Radiolab host Jad Abumrad is known for experimenting with sounds on his show and his Guest DJ picks reflect both his musical sophistication as well as some guilty pleasures. Jad talks about forming his musical identity with epic rock anthems, when Underworld destroyed him on the dance floor and how Bartok transformed the way he thinks about classical music. Fans of RadioLab will love this insight into the show’s beloved host. Jad will be speaking at the Luckman Fine Arts Center on October 14.
Photos of Jad Abumrad by Jared Kelly
Eric J. Lawrence: Hi this is Eric J. Lawrence from KCRW and I am here with our guest Jad Abumrad, host of Radiolab, a fantastic program produced by WNYC. Jad’s background in music composition has influenced the way he edits the unique soundscape of the show so we’re interested to hear about some songs that have influenced him, as part of KCRW’s Guest DJ Project. Jad, thanks for coming down.
Jad Abumrad: Hey! Thanks for having me.
EJL: What’s the first track you’ve got for us?
JA: The first track - and I would guess it’s everybody’s first track - is Def Leppard, “Photograph,” which is circa 1980-something...3, 4, 2 it doesn’t really matter. In fact, it defined that entire decade I would say.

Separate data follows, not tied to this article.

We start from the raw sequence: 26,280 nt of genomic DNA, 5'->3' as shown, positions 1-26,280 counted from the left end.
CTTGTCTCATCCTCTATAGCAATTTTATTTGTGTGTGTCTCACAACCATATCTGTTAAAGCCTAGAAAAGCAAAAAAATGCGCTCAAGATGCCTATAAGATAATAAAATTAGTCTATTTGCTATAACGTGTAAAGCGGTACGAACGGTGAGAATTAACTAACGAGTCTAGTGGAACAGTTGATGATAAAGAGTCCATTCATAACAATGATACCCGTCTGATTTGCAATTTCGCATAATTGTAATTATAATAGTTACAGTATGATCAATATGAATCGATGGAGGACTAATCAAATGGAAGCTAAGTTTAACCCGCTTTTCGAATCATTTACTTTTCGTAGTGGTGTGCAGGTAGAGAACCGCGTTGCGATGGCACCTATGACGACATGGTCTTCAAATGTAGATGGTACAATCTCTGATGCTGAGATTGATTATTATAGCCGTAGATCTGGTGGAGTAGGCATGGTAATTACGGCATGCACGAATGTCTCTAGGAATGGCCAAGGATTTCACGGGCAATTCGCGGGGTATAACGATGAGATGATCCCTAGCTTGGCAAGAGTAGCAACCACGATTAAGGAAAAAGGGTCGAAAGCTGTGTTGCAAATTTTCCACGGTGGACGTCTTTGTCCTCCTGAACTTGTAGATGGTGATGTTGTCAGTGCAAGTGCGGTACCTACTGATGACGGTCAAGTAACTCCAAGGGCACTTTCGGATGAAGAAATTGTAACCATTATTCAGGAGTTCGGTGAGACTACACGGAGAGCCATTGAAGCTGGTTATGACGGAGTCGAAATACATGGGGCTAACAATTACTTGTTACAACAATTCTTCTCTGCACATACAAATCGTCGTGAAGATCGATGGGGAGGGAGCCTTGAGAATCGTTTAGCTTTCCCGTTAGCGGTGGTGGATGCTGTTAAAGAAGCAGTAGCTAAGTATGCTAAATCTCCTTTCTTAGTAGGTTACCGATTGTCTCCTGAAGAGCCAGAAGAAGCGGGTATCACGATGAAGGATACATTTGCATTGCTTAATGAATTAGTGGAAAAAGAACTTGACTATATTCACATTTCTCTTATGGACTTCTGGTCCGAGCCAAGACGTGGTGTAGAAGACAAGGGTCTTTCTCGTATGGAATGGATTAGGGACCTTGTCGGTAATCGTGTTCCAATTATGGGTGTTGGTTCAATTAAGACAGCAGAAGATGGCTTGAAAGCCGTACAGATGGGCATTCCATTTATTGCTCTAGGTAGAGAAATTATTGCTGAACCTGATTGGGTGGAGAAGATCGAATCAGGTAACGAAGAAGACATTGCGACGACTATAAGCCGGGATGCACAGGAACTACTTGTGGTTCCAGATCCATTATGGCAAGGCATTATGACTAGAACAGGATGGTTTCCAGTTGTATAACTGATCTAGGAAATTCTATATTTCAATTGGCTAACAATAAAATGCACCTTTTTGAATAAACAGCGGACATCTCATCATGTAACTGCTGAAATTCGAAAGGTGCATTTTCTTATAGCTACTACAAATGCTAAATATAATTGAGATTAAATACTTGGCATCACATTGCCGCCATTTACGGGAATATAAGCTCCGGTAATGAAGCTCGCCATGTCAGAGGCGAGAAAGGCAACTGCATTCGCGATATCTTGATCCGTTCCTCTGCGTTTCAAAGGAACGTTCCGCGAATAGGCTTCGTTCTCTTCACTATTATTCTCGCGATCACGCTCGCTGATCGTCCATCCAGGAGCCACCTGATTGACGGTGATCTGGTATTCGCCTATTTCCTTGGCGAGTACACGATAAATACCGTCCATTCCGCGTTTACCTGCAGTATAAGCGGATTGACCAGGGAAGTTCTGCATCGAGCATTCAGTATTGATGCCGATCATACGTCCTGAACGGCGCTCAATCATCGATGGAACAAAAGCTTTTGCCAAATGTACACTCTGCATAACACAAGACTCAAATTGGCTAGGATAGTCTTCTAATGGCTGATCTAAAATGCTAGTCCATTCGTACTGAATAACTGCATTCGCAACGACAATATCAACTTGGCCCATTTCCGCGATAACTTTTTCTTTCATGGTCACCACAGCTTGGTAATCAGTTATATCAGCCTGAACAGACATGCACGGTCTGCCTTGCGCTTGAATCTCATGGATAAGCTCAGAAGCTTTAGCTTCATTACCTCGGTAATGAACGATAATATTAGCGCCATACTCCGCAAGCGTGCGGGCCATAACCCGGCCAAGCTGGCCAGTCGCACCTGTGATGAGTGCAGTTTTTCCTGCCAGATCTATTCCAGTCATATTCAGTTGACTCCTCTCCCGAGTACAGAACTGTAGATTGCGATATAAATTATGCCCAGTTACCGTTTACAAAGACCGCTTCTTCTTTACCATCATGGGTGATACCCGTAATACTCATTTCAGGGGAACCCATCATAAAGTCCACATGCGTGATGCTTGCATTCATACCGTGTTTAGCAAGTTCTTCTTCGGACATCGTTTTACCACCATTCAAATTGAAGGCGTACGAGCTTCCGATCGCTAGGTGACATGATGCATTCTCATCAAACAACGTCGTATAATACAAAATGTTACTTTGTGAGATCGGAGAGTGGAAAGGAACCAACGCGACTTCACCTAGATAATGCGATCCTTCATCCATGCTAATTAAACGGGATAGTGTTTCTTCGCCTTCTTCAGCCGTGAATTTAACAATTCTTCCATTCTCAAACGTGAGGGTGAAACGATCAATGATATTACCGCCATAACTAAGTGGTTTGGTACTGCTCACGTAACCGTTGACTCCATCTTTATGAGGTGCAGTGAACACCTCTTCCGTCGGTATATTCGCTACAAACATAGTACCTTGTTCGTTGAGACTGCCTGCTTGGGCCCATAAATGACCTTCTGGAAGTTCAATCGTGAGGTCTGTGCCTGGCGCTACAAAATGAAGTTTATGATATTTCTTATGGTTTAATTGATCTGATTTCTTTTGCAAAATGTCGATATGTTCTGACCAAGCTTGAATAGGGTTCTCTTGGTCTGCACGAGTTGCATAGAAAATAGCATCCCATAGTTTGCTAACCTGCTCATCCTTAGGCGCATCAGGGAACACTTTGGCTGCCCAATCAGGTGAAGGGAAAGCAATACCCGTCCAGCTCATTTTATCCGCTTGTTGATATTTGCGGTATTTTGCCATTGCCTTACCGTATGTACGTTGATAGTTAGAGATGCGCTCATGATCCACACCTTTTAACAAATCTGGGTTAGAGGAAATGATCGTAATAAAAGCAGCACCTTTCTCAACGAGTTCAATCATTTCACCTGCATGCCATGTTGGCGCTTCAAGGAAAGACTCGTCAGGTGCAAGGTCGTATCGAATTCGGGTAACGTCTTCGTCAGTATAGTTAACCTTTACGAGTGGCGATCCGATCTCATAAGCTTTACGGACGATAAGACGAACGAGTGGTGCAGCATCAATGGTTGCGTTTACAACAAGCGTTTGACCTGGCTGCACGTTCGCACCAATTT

JA: This actually might be the first song I ever actually chose to like. Because I think, when you’re a kid and you’re hearing stuff on the radio, and you’re sitting there -- in my case with a cassette recorder waiting for Casey Kasem to say the name of the song. And then at a certain point CDs come along, and you can actually choose music and you can buy music, and you can form your musical identity. And that identity for me rests on the fundament of Def Leppard. Starting with “Photograph” because it is just still…I’ve moved way past metal - but still it is such a great song!
*Song: Def Leppard - Photograph*
JA: I hadn’t actually listened to this song in a long time so I went to defleppard.com and on the front page is a video of Taylor Swift -- the pop cookie, country star of the moment -- singing this song, and singing it really well. It somehow legitimized my…I thought, ‘maybe it’s time for me to like this song again.’ If Taylor Swift is doing it, it’s no longer guilty -- this is a legitimately great song.
EJL: That was Def Leppard with “Photograph” as selected by our guest Jad Abumrad. What’s the next track you’ve got for us?